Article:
This year we celebrated the 10th edition of the SciCom Workshop. What better way to do this than by looking ahead at future therapeutic IBD targets?
To set the scene, Marc Ferrante took us through the limitations of current IBD therapies, including the therapeutic ceiling, lack of information on niche indications (e.g. anal fistula, pouchitis), drugs that become available despite many remaining questions, and safety and economic aspects. However, there is a bright future ahead, with many opportunities to explore, such as the need for novel drugs with better efficacy, thinking beyond anti-inflammatory drugs, head-to-head trials, using drugs more efficiently, considering other aetiological factors, precision medicine and more.
Moving from this general overview, a series of talks presented specific possibilities for novel targets. First, Konrad Aden discussed whether the metabolome is the next wave to ride in IBD and postulated IBD as an immunometabolic disease. Konrad went into how we can use the understanding of the metabolome to modify established pharmacotherapy (e.g. microbial short-chain fatty acids as a predictor of therapy response), as well as how we can use it as a therapeutic target or agent itself (e.g. butyrate, tryptophan). While the extent to which metabolite alterations are the cause or the consequence of disease remains to be determined, the metabolome clearly represents an additional layer in intercellular and host–microbiome communication which we need to understand more deeply.
Next up was a brilliant tandem talk by Britta Siegmund and Yves Panis, in which they looked into the adipose tissue as a target of interest, both from a scientific and from a surgical perspective. This does not, however, seem an easy topic, as from both perspectives a protective as well as a disease-driving role of the mesentery has been seen. Britta presented work showing that on a cellular level, creeping fat builds an anti-inflammatory barrier to prevent bacteria from progressing; the surgeons also see examples where keeping the mesentery provides good long-term results. Conversely, other studies have shown fat tissue to have a pro-inflammatory role, and inflammatory cells have been observed in the mesorectum, suggesting it is best to remove it. Thus, there is no simple answer to whether creeping fat is protective or disease driving, as it depends on specific circumstances which we need to study further.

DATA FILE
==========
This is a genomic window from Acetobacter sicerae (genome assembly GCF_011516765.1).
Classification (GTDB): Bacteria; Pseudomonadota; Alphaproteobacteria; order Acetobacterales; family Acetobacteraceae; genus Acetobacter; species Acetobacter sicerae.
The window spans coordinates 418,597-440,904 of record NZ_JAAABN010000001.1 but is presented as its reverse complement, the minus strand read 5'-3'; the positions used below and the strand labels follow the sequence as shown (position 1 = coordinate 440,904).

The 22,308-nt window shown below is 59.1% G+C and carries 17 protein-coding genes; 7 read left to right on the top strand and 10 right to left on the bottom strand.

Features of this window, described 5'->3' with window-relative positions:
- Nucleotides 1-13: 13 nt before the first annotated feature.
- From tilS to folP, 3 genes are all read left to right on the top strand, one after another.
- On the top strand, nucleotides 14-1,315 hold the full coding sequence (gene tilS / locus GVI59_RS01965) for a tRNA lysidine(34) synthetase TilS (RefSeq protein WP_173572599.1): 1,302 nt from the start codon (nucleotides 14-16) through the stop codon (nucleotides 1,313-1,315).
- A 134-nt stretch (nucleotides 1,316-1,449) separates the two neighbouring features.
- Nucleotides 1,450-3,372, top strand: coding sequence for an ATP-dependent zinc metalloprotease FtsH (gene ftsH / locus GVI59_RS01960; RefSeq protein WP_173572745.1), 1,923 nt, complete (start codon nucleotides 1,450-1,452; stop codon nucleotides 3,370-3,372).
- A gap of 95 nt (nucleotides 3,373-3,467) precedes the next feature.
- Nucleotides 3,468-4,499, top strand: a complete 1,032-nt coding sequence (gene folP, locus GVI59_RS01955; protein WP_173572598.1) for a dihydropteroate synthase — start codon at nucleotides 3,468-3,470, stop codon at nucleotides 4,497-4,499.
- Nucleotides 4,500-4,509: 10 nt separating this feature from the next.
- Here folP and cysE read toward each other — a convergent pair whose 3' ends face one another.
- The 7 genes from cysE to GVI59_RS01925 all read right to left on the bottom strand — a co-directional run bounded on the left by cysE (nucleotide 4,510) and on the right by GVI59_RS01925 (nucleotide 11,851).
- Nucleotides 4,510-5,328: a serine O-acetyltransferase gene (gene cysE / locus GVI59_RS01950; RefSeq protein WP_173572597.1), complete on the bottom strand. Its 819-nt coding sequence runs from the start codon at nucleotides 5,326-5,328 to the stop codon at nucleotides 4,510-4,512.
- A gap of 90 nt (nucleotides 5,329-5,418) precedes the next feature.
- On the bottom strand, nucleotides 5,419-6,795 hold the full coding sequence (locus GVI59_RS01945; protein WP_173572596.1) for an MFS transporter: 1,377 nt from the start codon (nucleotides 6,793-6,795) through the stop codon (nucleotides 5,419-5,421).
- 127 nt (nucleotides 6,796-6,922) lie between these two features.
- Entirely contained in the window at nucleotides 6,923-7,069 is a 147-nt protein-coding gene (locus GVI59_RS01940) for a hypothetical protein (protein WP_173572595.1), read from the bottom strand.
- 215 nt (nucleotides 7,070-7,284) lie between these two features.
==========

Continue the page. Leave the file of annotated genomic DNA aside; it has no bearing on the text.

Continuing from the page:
The second session started with insights from single cell sequencing studies. Alexandre Denadai Souza (kindly jumping in at the last minute) shared very elegant work exploring why some IBD patients in remission show persistent symptoms. Starting from crypts extracted from colonic mucosal biopsies, they found specific cellular perturbations in these patients, e.g. the presence of specific cell types like colonocytes type I. Only limited perturbations were seen in patients without symptoms. These studies will now be followed by in-depth analyses of differentially expressed genes to fully unfold the potential of single cell analysis to identify novel targets.
Then Tim Raine spoke on the role of somatic mutations in IBD. While the somatic mutation rate in uninflamed colon of patients was similar to that in healthy persons, Tim and his colleagues saw a threefold increase in the mutation rate in inflamed colon, as well as a different clonal structure, with stem cells escaping from the crypts and populating nearby crypts. The cause of these mutations mostly seems to be an accelerated normal ageing process. Furthermore, a high ratio of non-synonymous versus synonymous mutations in certain genes and pathways was seen, and positive selection of stem cells with specific mutations, e.g. in IL17 signaling genes. These mutant clones are then able to propagate over large areas of colonic mucosa. As to the question of what comes first – inflammation or somatic mutations – Tim believes it can probably be either.
Finally, Johan Van Limbergen discussed whether stem cell transplantation or gene editing could cure IBD. The final answer was clear: “No, except in some specific cases of monogenic IBD”. Johan discussed several reasons for this conclusion, taking NOD2 as an example: first, not everyone with NOD2 mutations will develop disease; second, there are effects beyond the gene itself, as NOD2 interacts with both immune genes and other processes like autophagy and ER stress; third, there may be whole gene effects as opposed to targeting of a single mutation. NOD2 is widely expressed, so problems might also arise in other tissues. Gene editing has also experienced many setbacks: mostly gene editing is done ex vivo, scaling up is difficult, there are off-target effects, etc.
While clearly a lot of work still lies ahead, this session highlighted some promising novel therapeutic intervention points for IBD, and avenues towards identifying them. We thank all the speakers for their exciting presentations and all attendees for posting many questions and much feedback in the chat space. All of you contributed to a very interesting and successful 10th SciCom Workshop. See you next year for the 11th edition.
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